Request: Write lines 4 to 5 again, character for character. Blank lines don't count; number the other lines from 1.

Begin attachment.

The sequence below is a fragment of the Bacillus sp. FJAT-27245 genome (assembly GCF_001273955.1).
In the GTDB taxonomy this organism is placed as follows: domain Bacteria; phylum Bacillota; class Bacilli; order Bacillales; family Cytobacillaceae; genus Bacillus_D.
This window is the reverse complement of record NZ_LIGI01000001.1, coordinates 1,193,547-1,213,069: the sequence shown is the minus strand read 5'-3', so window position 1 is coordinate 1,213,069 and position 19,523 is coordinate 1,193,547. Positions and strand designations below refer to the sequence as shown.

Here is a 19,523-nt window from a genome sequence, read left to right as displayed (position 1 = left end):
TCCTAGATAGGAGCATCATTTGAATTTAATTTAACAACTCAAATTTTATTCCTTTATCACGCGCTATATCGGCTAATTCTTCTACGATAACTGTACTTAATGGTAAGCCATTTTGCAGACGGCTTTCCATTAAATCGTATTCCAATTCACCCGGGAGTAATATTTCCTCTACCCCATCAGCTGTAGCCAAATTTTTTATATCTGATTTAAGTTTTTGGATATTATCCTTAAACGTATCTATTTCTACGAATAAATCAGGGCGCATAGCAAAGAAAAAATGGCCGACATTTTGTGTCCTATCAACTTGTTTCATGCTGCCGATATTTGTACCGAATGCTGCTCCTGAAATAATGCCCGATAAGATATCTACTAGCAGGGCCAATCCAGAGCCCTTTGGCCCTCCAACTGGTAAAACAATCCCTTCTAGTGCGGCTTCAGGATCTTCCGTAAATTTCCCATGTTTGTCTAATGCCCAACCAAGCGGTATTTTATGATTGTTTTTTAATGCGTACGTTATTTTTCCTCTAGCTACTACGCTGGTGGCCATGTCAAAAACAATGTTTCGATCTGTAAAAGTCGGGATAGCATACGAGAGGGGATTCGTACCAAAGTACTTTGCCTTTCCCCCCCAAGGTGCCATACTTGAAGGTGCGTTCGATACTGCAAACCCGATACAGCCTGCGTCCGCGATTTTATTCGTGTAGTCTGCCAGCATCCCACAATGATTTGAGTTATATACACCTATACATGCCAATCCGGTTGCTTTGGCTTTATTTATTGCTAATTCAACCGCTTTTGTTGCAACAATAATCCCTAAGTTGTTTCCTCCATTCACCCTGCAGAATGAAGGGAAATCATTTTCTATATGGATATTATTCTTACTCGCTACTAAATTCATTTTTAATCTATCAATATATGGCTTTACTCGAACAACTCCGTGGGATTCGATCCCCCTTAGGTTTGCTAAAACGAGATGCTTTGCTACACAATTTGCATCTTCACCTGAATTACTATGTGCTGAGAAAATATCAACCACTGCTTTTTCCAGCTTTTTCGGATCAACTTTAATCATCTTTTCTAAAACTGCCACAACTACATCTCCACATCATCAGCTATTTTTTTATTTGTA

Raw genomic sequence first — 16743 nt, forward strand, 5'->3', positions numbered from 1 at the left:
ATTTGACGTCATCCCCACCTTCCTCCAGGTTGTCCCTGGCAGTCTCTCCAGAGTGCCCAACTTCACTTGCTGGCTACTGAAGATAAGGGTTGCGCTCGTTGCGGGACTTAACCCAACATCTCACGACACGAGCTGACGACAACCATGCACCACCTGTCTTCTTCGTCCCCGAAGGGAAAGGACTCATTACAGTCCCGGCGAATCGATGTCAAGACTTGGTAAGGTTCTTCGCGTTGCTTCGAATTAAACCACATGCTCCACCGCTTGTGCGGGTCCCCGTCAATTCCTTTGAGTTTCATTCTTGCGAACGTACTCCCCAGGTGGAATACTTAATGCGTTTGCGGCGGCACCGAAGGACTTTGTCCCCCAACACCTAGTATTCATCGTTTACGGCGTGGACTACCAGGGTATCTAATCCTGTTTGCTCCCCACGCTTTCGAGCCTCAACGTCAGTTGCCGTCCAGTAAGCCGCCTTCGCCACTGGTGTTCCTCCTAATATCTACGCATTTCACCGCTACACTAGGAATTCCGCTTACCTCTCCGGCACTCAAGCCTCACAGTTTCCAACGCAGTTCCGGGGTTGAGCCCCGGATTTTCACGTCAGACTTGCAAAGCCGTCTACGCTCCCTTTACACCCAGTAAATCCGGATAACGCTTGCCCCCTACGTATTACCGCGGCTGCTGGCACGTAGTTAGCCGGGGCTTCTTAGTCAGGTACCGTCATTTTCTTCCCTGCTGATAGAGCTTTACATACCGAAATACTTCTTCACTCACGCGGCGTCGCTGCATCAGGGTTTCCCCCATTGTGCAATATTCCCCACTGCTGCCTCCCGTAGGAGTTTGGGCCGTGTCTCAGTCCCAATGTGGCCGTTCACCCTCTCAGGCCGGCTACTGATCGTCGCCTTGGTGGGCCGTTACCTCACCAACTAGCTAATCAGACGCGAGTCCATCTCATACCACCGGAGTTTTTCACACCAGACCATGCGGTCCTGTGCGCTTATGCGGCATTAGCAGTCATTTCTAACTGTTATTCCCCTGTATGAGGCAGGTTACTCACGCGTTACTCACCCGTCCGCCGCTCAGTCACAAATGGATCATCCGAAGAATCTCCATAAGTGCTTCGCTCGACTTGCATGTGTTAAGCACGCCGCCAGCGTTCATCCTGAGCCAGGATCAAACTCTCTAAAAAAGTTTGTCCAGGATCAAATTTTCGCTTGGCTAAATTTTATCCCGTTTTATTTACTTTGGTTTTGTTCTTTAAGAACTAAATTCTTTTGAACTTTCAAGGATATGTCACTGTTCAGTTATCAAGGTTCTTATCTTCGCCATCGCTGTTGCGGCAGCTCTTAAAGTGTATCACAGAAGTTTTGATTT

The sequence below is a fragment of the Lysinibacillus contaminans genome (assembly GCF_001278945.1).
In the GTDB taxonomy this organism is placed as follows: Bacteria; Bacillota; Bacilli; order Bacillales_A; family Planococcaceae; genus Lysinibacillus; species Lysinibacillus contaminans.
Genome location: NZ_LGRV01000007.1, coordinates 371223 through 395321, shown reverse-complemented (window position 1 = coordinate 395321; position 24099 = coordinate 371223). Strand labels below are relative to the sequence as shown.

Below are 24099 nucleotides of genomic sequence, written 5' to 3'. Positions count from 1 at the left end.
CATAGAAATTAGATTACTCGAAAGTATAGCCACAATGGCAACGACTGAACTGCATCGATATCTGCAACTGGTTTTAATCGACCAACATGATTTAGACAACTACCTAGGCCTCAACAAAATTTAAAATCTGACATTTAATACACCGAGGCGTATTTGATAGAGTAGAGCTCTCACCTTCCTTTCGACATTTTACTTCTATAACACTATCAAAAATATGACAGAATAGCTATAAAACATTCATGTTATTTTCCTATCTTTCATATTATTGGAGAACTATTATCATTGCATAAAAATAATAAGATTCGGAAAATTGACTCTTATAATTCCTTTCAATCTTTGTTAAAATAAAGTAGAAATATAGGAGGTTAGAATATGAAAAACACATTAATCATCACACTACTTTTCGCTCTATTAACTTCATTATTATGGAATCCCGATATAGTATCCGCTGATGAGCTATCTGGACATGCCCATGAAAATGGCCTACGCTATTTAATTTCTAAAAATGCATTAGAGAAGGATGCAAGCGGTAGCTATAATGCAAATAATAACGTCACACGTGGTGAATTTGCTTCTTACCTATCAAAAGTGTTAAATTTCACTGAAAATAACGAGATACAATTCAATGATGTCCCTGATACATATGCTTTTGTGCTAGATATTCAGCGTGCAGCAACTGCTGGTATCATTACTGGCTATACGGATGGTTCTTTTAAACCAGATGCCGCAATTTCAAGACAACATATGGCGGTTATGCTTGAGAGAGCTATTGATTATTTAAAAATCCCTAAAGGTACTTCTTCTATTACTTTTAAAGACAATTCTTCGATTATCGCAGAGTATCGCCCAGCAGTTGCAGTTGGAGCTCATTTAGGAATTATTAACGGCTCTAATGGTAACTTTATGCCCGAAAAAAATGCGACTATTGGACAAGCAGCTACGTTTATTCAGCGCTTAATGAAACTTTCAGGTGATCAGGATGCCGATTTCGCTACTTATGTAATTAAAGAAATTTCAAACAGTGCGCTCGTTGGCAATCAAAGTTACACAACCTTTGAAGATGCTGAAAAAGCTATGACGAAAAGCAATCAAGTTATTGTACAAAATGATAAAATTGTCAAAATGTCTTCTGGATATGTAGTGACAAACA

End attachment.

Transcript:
Here is a 19,523-nt window from a genome sequence, read left to right as displayed (position 1 = left end):
TCCTAGATAGGAGCATCATTTGAATTTAATTTAACAACTCAAATTTTATTCCTTTATCACGCGCTATATCGGCTAATTCTTCTACGATAACTGTACTTAATGGTAAGCCATTTTGCAGACGGCTTTCCATTAAATCGTATTCCAATTCACCCGGGAGTAATATTTCCTCTACCCCATCAGCTGTAGCCAAATTTTTTATATCTGATTTAAGTTTTTGGATATTATCCTTAAACGTATCTATTTCTACGAATAAATCAGGGCGCATAGCAAAGAAAAAATGGCCGACATTTTGTGTCCTATCAACTTGTTTCATGCTGCCGATATTTGTACCGAATGCTGCTCCTGAAATAATGCCCGATAAGATATCTACTAGCAGGGCCAATCCAGAGCCCTTTGGCCCTCCAACTGGTAAAACAATCCCTTCTAGTGCGGCTTCAGGATCTTCCGTAAATTTCCCATGTTTGTCTAATGCCCAACCAAGCGGTATTTTATGATTGTTTTTTAATGCGTACGTTATTTTTCCTCTAGCTACTACGCTGGTGGCCATGTCAAAAACAATGTTTCGATCTGTAAAAGTCGGGATAGCATACGAGAGGGGATTCGTACCAAAGTACTTTGCCTTTCCCCCCCAAGGTGCCATACTTGAAGGTGCGTTCGATACTGCAAACCCGATACAGCCTGCGTCCGCGATTTTATTCGTGTAGTCTGCCAGCATCCCACAATGATTTGAGTTATATACACCTATACATGCCAATCCGGTTGCTTTGGCTTTATTTATTGCTAATTCAACCGCTTTTGTTGCAACAATAATCCCTAAGTTGTTTCCTCCATTCACCCTGCAGAATGAAGGGAAATCATTTTCTATATGGATATTATTCTTACTCGCTACTAAATTCATTTTTAATCTATCAATATATGGCTTTACTCGAACAACTCCGTGGGATTCGATCCCCCTTAGGTTTGCTAAAACGAGATGCTTTGCTACACAATTTGCATCTTCACCTGAATTACTATGTGCTGAGAAAATATCAACCACTGCTTTTTCCAGCTTTTTCGGATCAACTTTAATCATCTTTTCTAAAACTGCCACAACTACATCTCCACATCATCAGCTATTTTTTTATTTGTA